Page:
ITHACA — As Cornell’s Sesquicentennial celebrations come to an end, students, alumni, faculty and more are still in shock that the university was able to survive for the past 150 years. Many among the Cornell community thought this school would have collapsed much sooner, and it is truly a miracle that it was able to last this long.
Famed Cornell historian Isaac Kramnick lectured on Charter Day about how “the university’s historic mishandling of assets means that, by all accounts, we should have gone under around the turn of the twentieth century. And how we ever survived the depression is beyond me.”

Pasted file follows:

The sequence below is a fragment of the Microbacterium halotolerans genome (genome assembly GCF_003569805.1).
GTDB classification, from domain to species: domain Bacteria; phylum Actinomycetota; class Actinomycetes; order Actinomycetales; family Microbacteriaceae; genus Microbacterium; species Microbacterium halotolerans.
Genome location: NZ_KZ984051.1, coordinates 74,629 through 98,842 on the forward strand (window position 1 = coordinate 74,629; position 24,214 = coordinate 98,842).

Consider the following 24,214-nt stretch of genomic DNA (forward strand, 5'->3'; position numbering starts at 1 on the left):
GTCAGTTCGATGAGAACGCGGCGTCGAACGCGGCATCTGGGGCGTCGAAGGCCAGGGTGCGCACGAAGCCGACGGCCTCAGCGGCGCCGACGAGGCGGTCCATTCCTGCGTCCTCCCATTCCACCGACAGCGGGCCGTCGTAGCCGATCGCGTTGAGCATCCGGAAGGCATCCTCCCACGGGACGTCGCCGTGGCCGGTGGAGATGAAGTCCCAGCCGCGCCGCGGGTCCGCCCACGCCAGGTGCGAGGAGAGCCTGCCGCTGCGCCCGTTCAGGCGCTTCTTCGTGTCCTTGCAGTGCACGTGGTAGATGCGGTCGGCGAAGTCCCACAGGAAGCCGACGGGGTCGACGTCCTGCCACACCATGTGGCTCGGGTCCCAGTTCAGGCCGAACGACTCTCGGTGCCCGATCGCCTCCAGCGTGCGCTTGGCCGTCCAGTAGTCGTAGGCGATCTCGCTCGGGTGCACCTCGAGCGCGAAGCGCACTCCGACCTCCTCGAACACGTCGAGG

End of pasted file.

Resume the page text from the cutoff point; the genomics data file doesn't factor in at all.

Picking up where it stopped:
Archivists in Olin Library have uncovered some of Ezra Cornell’s original notes made at the university’s inception, circa 1863, reading “Any person can find instruction in any study. Let us see how long we can maintain that standard. In my estimation, perhaps some twenty years before we deplete our already sparse resources. I would be pleased with that. Thirty would be a stretch.”
All things considered, 150 years is a spectacular achievement, given the circumstances. Current estimations give Cornell University another five, ten years tops.